Studies consistently show that motorists want as many advanced safety technologies in use on their vehicles as possible. However, a new report shows that most folks don’t understand what many of those innovations do.
The University of Iowa Transportation and Vehicle Safety Research Division polled 2,000 drivers to see how much they really knew about nine different safety technologies in use on vehicles today.
What they found was that the majority of the participants had some experience with at least one of the technologies studied, but that 40% of the drivers said their vehicles behaved in “unexpected” ways.
“As technologies like rear-view cameras and lane departure warning systems advance and become more prevalent in the cars we’re driving there is a tremendous need to improve consumer understanding of these critical safety features,” said Daniel McGehee, director of the Transportation and Vehicle Safety Research Division at the UI Public Policy Center.
The nine safety technologies included:
- Back-up Camera: provides a view of the area directly behind the car when the vehicle is in reverse.
- Blind Spot Monitor: alerts drivers when there may be something located in their blind spot.
- Forward Collision Warning: warns drivers when they are closing in on the vehicle ahead too quickly.
- Anti-lock Braking Systems: prevents wheels from locking up, helps avoid uncontrolled skidding and provides some steering control in slippery conditions like snow.
- Rear Cross Traffic Alert: provides an alert to the driver that traffic is approaching from the left or right when the vehicle is in reverse.
- Adaptive Cruise Control: maintains the speed set by the driver and a pre-set following distance.
- Automatic Emergency Braking Systems: automatically applies moderate to hard braking when the system detects that a collision is imminent.
- Lane Departure Warning: alerts drivers when they drift into another lane when the turn signal is not activated.
- Traction Control: Works in the background to help accelerate and prevent wheel slippage (or “over-spinning”) when driving on slippery surfaces.
Of those, consumers reported they least understood adaptive cruise control (65%) and lane departure warning systems (36%). They were uncertain about features that have been standard in American cars for years – such as anti-lock braking systems and tire pressure-monitoring systems, according to the survey.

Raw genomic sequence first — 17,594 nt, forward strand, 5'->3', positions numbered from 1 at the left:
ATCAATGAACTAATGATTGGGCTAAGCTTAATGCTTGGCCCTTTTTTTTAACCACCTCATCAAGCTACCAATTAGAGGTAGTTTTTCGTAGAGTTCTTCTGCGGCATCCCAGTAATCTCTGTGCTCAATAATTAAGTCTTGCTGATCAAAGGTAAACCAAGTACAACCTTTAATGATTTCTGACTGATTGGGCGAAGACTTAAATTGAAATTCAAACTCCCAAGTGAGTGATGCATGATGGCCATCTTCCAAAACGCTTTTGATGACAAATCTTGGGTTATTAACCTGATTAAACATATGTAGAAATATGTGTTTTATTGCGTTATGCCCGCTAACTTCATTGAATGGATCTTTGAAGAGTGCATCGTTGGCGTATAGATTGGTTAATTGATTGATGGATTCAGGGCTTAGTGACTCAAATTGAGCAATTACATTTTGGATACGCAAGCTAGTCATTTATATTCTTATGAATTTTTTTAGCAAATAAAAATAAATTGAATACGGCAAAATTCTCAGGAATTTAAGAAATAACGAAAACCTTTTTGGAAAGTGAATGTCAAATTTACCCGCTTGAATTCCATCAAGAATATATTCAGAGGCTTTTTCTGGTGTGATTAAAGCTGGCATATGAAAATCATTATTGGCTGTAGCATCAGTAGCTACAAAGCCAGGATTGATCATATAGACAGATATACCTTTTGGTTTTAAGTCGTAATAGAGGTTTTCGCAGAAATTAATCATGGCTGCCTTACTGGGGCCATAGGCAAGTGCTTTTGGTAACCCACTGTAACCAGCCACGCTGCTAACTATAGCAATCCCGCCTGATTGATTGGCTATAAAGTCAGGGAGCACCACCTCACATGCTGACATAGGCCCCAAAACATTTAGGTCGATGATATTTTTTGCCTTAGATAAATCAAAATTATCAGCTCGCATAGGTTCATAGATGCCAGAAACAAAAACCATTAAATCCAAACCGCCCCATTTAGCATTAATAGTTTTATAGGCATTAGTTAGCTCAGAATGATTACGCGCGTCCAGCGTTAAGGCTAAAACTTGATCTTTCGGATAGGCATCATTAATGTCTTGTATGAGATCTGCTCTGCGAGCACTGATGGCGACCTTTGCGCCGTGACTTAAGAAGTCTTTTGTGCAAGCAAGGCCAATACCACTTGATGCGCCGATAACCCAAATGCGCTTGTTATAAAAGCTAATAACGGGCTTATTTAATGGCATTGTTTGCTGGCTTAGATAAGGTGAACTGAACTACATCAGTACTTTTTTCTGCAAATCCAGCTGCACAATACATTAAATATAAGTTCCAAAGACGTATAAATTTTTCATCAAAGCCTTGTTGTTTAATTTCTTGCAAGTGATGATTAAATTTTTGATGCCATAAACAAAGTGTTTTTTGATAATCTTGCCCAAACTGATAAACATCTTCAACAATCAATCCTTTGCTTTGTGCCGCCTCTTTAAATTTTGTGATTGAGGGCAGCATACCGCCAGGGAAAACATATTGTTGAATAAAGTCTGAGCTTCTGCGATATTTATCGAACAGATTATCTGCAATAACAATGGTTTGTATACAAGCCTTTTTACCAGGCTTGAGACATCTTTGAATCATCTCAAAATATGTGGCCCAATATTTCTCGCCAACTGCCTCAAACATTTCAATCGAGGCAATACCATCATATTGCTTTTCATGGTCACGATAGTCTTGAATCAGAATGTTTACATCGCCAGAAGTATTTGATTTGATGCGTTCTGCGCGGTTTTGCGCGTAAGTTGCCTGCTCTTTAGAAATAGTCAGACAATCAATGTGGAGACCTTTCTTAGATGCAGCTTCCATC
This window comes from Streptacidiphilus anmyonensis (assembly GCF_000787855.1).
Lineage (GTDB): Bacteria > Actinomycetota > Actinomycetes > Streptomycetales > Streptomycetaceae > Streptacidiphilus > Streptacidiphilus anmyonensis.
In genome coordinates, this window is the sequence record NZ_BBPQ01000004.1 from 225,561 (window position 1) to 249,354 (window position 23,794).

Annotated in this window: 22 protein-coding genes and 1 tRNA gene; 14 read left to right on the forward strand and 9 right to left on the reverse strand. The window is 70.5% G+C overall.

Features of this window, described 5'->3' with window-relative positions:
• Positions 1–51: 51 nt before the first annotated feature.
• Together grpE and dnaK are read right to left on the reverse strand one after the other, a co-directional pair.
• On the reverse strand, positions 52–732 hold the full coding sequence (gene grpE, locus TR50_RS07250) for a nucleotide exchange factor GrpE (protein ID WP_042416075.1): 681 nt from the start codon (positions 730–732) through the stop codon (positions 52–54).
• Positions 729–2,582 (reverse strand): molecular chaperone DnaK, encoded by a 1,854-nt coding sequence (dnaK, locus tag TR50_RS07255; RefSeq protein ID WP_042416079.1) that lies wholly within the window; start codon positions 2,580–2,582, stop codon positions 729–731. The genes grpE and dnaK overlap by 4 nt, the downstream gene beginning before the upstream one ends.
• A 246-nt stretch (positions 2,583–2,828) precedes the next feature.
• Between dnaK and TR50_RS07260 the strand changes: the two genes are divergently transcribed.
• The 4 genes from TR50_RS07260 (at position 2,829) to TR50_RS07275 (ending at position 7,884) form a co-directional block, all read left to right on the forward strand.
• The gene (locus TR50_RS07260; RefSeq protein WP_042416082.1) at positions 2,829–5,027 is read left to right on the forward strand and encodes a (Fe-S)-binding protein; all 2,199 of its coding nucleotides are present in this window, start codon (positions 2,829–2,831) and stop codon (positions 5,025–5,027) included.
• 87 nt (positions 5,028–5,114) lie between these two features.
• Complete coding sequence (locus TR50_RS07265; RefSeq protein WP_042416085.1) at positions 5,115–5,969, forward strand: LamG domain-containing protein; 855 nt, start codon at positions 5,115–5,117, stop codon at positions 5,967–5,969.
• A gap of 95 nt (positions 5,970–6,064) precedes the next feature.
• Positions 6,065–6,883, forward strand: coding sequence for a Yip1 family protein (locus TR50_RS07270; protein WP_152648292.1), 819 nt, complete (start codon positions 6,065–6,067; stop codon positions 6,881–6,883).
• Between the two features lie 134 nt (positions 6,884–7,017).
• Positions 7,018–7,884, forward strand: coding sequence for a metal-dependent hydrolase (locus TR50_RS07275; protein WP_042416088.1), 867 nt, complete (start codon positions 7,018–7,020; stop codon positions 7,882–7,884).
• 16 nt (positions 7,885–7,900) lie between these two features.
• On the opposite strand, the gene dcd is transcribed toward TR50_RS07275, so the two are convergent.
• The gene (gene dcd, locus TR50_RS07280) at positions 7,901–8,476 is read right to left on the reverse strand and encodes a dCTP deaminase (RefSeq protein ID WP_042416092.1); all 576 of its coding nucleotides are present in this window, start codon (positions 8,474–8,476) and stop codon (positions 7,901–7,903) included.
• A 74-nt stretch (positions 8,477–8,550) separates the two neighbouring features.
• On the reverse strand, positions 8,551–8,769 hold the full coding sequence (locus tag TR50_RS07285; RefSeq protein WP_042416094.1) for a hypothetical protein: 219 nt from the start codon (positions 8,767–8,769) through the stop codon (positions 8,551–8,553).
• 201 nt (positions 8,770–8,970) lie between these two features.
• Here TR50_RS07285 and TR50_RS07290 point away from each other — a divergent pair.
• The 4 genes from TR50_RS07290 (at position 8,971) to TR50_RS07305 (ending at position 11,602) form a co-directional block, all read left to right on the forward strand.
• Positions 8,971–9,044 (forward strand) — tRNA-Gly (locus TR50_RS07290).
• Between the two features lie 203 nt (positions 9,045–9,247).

“The level of confusion about features that have been standard in American cars for quite awhile was really surprising,” McGehee says, noting that tire pressure monitoring and anti-lock braking systems have been in vehicles for some time.
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“The little details about how some of these systems work are really important when we’re talking about safety. We need to do a better job of making sure consumers are comfortable with them.”
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Not only do these systems individually make cars safer, working in concert, most play pivotal roles in the development of autonomous cars. Self-driving cars, aside from the convenience factor, are expected to be safer in the future.
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The international consulting firm of KMPG, according to Driverless Transportation, reports that the advanced safety and accident avoidance systems in autonomous vehicles could lead to a decline in accidents-per-vehicle of as much as 80%.
One response to “Report Shows Motorists Don’t Understand Safety Features”
As I previously stated there are so many whistles, bells and flashing lights in modern autos that most people have no clue what they even mean. That of course comes from the fact that most new vehicle owners refuse to even read their owner’s manual (OM). Studies have shown the majority of new vehicle owner’s don’t know how to check the engine oil let alone change a flat tire. God forbid their cellphone should fail as they will be stranded until someone finds them.
If you really want to have a good laugh, ask a new car owner what oil viscosity and specification is required for their vehicle and how often the oil is suppose to be changed. (Even some new car dealers get this wrong).
BMW went to a digital display and algorithm to years ago to try and get people to change their oil when needed. Many people still use an improper specification oil which can and has caused serious engine damage. Had they actually read the OM, they’d have known what oil was required. Many people also change their oil every 3,000 miles which is often a waste of good oil and provides no advantage. It’s really amazing how much U.S. consumers in particular do not know about the products they buy or the proper maintenance for them.